Day In a Page

War with Isis: Iraq declares victory in the battle for Tikrit - but militants make make ominous advances in neighbouring Syria's capital

War with Isis

Iraq declares victory in the battle for Tikrit - but militants make make ominous advances in neighbouring Syria
Scientists develop mechanical spring-loaded leg brace to improve walking

A spring in your step?

Scientists develop mechanical leg brace to help take a load off
Peter Ackroyd on Alfred Hitchcock: How London shaped the director's art and obsessions

Peter Ackroyd on Alfred Hitchcock

Ackroyd has devoted his literary career to chronicling the capital and its characters. He tells John Walsh why he chose the master of suspense as his latest subject
Ryan Reynolds interview: The actor is branching out with Nazi art-theft drama Woman in Gold

Ryan Reynolds branches out in Woman in Gold

For every box-office smash in Ryan Reynolds' Hollywood career, there's always been a misconceived let-down. It's time for a rethink and a reboot, the actor tells James Mottram
Why Robin Williams safeguarded himself against a morbid trend in advertising

Stars safeguard against morbid advertising

As film-makers and advertisers make increasing posthumous use of celebrities' images, some stars are finding new ways of ensuring that they rest in peace
The UK horticulture industry is facing a skills crisis - but Great Dixter aims to change all that

UK horticulture industry facing skills crisis

Great Dixter manor house in East Sussex is encouraging people to work in the industry by offering three scholarships a year to students, as well as generous placements
Hack Circus aims to turn the rule-abiding approach of TED talks on its head

Hack Circus: Technology, art and learning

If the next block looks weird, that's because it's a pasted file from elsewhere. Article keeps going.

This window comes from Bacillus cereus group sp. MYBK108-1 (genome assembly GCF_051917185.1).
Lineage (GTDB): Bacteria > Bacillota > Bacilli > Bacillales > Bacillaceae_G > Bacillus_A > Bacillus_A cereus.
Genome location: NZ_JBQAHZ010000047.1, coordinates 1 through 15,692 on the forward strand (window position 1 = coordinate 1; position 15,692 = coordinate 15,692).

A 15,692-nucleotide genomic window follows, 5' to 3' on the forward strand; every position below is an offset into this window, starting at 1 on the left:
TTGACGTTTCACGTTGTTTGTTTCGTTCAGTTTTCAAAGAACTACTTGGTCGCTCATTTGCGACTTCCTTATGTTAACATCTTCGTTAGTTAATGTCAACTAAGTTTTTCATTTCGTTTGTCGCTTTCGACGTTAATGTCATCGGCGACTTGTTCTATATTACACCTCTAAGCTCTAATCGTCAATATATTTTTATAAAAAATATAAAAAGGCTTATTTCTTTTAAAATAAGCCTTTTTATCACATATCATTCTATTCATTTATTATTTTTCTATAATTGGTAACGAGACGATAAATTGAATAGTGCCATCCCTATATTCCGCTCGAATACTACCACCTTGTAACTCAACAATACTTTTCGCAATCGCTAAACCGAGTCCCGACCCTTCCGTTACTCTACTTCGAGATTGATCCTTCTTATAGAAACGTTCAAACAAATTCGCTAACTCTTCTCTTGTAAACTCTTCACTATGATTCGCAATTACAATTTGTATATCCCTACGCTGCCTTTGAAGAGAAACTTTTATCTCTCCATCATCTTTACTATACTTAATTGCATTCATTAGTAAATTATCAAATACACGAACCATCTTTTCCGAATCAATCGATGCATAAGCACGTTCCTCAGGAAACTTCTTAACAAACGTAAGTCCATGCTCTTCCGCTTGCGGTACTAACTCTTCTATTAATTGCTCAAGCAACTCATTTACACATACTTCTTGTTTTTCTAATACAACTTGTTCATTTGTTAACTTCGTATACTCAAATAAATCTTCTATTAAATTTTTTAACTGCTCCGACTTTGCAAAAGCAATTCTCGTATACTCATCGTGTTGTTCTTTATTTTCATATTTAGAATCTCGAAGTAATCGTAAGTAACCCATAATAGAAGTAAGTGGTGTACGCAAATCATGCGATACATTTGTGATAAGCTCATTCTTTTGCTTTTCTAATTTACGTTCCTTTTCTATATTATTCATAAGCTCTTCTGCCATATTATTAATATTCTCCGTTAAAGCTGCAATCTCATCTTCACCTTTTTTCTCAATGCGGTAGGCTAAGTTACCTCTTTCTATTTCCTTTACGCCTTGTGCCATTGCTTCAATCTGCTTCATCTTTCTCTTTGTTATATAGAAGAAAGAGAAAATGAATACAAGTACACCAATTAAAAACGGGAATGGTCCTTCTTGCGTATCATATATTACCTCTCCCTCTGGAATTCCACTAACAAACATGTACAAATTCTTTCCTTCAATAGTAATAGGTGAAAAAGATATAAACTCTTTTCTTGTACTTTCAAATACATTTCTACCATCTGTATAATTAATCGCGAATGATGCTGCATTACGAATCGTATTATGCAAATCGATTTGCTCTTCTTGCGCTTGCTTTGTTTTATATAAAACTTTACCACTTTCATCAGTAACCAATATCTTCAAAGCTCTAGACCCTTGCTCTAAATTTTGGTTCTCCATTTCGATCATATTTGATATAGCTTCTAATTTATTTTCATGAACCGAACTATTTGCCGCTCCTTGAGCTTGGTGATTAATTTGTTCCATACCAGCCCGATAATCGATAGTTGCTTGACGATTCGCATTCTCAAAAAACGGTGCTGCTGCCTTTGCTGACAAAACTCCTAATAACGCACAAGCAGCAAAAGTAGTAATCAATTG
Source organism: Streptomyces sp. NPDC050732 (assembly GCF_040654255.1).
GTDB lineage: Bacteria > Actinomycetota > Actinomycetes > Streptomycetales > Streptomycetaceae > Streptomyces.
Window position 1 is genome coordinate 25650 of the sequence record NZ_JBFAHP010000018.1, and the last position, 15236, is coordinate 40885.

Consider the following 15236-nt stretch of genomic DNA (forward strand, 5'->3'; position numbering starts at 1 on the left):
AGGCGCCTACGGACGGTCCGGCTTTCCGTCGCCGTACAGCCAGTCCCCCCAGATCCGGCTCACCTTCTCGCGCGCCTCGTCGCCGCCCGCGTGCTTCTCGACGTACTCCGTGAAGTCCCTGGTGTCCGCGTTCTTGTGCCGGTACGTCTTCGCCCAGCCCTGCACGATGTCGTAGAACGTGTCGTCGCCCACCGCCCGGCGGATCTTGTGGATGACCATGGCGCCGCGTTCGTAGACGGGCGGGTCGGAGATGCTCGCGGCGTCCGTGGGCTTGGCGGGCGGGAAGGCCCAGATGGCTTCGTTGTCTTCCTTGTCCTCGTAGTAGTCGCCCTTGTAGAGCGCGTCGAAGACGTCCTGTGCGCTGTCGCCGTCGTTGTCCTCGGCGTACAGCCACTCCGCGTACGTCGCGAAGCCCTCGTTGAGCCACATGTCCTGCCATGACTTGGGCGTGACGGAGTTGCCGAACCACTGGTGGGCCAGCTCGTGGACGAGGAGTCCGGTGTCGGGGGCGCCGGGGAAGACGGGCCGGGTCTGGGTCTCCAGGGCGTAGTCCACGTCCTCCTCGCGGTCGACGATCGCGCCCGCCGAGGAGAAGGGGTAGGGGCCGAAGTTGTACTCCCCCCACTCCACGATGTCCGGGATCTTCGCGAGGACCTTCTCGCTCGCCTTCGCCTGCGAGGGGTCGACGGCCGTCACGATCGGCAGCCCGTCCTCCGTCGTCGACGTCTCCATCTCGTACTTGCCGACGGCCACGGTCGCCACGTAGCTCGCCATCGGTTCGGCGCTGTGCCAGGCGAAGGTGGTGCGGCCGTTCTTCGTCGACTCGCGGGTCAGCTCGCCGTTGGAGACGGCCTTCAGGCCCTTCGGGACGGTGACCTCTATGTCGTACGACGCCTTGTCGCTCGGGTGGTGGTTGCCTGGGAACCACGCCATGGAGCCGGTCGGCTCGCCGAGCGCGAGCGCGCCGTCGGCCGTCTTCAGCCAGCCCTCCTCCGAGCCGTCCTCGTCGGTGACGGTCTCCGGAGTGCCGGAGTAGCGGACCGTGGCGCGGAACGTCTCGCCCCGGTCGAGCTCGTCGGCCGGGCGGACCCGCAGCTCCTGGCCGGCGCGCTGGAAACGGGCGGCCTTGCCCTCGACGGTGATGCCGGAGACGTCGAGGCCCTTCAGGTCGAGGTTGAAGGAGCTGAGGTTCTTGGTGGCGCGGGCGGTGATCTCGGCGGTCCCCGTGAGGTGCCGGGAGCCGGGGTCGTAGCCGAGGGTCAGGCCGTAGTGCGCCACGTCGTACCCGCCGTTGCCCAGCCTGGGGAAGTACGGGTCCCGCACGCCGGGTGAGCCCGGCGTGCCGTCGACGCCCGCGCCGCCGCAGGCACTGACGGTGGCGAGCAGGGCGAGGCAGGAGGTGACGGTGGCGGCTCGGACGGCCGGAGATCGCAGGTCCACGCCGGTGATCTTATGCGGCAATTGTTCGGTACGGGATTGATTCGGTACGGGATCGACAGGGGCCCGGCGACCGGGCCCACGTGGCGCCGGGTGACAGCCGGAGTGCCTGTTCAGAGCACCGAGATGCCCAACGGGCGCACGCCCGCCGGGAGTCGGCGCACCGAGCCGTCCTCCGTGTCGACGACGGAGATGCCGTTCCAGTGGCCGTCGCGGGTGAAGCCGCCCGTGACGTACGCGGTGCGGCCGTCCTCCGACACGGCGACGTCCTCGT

Hack Circus aims to turn the rule-abiding approach of TED talks on its head. Rhodri Marsden meets mistress of ceremonies Leila Johnston
Sevenoaks is split over much-delayed decision on controversial grammar school annexe

Sevenoaks split over grammar school annexe

If Weald of Kent Grammar School is given the go-ahead for an annexe in leafy Sevenoaks, it will be the first selective state school to open in 50 years
10 best compact cameras

A look through the lens: 10 best compact cameras

If your smartphone won’t quite cut it, it’s time to invest in a new portable gadget
Paul Scholes column: Ross Barkley played well against Italy but he must build on that. His time to step up and seize that England No 10 shirt is now

Paul Scholes column

Ross Barkley played well against Italy but he must build on that. His time to step up and seize that England No 10 shirt is now
Why Michael Carrick is still proving an enigma for England

Why Carrick is still proving an enigma for England

Manchester United's talented midfielder has played international football for almost 14 years yet, frustratingly, has won only 32 caps, says Sam Wallace
Tracey Neville: The netball coach who is just as busy as her brothers, Gary and Phil

Tracey Neville is just as busy as her brothers, Gary and Phil

The former player on how she is finding time to coach both Manchester Thunder in the Superleague and England in this year's World Cup
General Election 2015: The masterminds behind the scenes

The masterminds behind the election

How do you get your party leader to embrace a message and then stick to it? By employing these people
Machine Gun America: The amusement park where teenagers go to shoot a huge range of automatic weapons

Machine Gun America

The amusement park where teenagers go to shoot a huge range of automatic weapons
The ethics of pet food: Why are we are so selective in how we show animals our love?

The ethics of pet food

Why are we are so selective in how we show animals our love?